As Wikipedia will have it, transcreation (the craft of creative translation) refers to “the process of adapting a message from one language to another, while maintaining its intent, style, tone, and context. A successfully transcreated message evokes the same emotions and carries the same implications in the target language as it does in the source language.“
That’s all good and dandy, and fairly straightforward, but how exactly do we know WHAT A MESSAGE MEANS? How do we make out exactly what it attempts to convey and how it should be read, received and decoded? Well, if there’s no brief from the client, then those fascinating chapters on discourse analysis from Linguistics can offer great help.
Let us start with each individual word and enter the realm of semantics. Words both denote and connote. That is to say that every word has both a conceptual meaning (refers to an actual concept you can find in a dictionary), and an associative one – a thing, feeling, situation or emotion we associate with it – its connotation. Each word triggers a mental image. Different images in different contexts. It therefore takes much more than language competence to understand and equivalate that meaning in the issuer’s mind with an identical (or at least similar one) in the mind of the recipient (or target audience). What this requires is well-founded and up-to-date knowledge of both source and target cultures. It requires what Dell Hymes terms “communicative competence”.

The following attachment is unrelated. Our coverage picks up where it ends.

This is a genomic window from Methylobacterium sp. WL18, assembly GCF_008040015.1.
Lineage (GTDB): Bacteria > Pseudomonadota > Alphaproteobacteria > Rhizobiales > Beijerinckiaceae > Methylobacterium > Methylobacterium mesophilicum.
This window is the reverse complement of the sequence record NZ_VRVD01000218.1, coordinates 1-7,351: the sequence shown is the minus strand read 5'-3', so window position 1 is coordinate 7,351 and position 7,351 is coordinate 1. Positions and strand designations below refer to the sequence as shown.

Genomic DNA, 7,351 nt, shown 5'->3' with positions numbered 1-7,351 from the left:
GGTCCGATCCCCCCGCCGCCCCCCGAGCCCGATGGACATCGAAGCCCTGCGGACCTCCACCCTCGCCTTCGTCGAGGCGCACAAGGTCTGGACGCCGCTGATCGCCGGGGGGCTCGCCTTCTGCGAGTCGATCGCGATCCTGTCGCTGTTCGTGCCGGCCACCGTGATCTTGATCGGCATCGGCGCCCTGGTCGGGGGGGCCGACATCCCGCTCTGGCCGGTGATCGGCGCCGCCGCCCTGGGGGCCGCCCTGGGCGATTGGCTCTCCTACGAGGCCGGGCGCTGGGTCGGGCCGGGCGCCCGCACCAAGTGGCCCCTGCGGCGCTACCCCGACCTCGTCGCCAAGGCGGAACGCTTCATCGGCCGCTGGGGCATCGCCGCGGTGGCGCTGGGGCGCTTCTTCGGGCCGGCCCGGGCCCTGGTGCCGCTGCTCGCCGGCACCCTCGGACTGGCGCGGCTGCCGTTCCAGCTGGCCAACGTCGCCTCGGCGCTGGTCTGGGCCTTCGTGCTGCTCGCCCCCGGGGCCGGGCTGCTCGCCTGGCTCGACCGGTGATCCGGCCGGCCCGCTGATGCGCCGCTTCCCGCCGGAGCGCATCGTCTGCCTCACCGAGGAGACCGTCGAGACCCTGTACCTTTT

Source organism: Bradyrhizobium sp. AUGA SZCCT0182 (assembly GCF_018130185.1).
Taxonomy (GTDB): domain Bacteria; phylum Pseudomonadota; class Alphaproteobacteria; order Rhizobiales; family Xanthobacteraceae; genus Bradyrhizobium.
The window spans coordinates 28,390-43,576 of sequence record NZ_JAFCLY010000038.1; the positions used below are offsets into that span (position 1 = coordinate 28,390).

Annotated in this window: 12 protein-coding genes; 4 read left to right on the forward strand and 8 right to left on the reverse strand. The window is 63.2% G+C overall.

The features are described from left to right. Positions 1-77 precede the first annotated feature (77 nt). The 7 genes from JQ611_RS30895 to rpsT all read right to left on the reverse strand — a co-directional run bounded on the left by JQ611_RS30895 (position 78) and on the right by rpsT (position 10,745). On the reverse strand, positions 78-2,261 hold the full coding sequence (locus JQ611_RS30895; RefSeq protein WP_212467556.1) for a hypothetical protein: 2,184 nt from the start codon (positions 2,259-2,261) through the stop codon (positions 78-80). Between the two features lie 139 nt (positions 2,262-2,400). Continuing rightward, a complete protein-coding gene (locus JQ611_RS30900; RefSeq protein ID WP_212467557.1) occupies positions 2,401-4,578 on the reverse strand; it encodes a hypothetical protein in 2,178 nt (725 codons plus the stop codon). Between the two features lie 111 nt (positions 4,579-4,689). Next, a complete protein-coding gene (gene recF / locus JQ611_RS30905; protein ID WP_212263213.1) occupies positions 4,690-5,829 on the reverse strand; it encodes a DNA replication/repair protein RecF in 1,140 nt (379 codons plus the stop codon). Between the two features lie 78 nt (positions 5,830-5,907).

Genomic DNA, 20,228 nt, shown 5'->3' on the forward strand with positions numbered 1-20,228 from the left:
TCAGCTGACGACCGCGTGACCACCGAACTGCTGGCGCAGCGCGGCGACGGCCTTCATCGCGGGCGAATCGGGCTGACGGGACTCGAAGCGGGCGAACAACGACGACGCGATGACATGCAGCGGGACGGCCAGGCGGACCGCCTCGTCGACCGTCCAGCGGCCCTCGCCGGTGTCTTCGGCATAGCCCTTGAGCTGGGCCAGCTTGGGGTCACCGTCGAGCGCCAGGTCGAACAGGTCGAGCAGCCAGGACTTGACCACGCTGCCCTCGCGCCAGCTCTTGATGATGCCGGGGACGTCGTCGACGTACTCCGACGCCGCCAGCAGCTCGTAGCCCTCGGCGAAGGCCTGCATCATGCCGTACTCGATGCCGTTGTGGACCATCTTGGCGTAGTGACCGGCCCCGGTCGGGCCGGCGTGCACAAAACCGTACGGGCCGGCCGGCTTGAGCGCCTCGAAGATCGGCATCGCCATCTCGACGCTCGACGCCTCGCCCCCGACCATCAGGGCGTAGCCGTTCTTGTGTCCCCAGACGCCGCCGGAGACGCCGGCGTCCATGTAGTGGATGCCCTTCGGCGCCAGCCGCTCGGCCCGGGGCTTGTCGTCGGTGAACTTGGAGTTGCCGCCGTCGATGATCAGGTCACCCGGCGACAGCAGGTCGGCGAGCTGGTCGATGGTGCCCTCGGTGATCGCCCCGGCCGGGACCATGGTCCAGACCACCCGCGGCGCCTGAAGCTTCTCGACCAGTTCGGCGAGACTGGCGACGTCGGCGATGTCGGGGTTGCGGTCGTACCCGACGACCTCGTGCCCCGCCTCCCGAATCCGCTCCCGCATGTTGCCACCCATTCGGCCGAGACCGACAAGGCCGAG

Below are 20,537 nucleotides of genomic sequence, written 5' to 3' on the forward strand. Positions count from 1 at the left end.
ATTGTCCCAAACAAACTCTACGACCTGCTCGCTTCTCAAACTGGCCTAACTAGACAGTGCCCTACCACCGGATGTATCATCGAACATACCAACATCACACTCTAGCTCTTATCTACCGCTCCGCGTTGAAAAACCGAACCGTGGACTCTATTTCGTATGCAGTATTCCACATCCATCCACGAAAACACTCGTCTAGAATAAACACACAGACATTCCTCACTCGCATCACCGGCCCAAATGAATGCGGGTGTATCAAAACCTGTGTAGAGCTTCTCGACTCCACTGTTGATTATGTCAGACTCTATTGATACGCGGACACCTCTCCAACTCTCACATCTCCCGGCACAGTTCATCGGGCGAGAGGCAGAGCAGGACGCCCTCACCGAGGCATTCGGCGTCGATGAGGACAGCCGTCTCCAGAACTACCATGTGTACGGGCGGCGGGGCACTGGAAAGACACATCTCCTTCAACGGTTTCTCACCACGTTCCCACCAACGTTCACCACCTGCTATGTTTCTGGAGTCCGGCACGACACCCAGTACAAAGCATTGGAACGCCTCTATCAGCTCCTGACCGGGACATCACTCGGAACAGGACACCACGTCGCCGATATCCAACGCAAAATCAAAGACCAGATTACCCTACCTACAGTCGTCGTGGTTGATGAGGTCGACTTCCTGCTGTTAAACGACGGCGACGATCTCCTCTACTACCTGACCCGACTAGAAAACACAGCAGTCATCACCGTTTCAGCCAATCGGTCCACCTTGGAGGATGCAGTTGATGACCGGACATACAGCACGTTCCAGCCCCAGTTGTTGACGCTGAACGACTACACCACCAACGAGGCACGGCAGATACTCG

But let us take a look at the message beyond the word. Let us look at the sentence. Here, words stand in relation to one another, they form a (hopefully coherent) whole, structured by means of syntax, and the linguistic context (the other words in the structure, the spelling, the punctuation) can aid in making sense of it all.
So if I say: “One of the chairs broke during dinner“, it’s pretty safe to assume you’re thinking of that four-legged object people sit on at tables. That is because of the co-text mentioning dinner, which immediately brings to mind a knowledge structure (a simplified pattern or schema): that of tables, chairs, and plates of food. (And since we’re on this topic, your image of the chair is still pretty blurry. It might differ greatly from mine. If I was to be more specific and add a host of adjectives like “the white, egg-shaped IKEA chair”, you and I both would most likely have more similar understandings of the word “chair” – in this case, the message is considered to be “more duplicable” and “less duplicitous“, as one of my communication trainers used to say. However, sometimes, messages are ambiguous on purpose.)
But if I say: “The Chair was angry because of the repeated lack of quorum“, this opens a whole new perspective. I would have to know what quorum has to do with, what meetings are like, and that the chair, in this case, is the person presiding over a meeting. Granted, the capitalization is a bit of a give-away, but you know what I mean. (Or don’t you? 🙂 )